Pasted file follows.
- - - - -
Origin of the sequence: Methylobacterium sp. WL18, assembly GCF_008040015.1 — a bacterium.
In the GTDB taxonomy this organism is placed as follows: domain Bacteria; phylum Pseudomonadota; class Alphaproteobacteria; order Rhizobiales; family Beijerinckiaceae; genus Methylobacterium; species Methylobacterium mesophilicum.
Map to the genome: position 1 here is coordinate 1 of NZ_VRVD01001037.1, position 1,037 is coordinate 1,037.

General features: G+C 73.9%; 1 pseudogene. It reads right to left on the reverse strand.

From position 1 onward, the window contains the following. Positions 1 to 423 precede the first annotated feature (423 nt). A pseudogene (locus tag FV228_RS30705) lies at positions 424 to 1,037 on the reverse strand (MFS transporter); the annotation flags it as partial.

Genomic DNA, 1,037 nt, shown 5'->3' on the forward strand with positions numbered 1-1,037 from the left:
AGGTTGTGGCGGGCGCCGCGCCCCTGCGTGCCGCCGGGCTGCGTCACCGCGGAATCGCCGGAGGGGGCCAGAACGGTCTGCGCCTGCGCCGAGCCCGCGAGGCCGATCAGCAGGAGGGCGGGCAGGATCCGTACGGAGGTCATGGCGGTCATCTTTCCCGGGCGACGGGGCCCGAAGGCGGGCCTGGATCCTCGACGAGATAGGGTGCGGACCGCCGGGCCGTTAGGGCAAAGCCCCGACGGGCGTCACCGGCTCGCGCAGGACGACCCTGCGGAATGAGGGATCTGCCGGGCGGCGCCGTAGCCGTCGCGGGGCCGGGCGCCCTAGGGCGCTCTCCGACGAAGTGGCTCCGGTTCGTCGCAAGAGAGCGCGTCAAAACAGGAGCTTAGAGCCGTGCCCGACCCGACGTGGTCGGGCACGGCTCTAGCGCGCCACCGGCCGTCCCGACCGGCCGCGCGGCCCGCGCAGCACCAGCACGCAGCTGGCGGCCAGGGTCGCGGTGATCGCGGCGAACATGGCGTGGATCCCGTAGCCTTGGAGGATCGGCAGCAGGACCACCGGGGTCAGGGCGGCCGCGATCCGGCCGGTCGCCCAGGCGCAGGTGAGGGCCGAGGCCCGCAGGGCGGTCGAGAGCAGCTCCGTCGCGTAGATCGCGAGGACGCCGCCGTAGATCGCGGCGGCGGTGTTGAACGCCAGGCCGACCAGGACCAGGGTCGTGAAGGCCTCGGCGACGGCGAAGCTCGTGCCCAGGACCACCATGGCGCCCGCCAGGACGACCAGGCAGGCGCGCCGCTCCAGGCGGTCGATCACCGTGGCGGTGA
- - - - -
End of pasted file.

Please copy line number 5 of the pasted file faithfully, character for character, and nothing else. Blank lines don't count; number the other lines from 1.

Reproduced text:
From position 1 onward, the window contains the following. Positions 1 to 423 precede the first annotated feature (423 nt). A pseudogene (locus tag FV228_RS30705) lies at positions 424 to 1,037 on the reverse strand (MFS transporter); the annotation flags it as partial.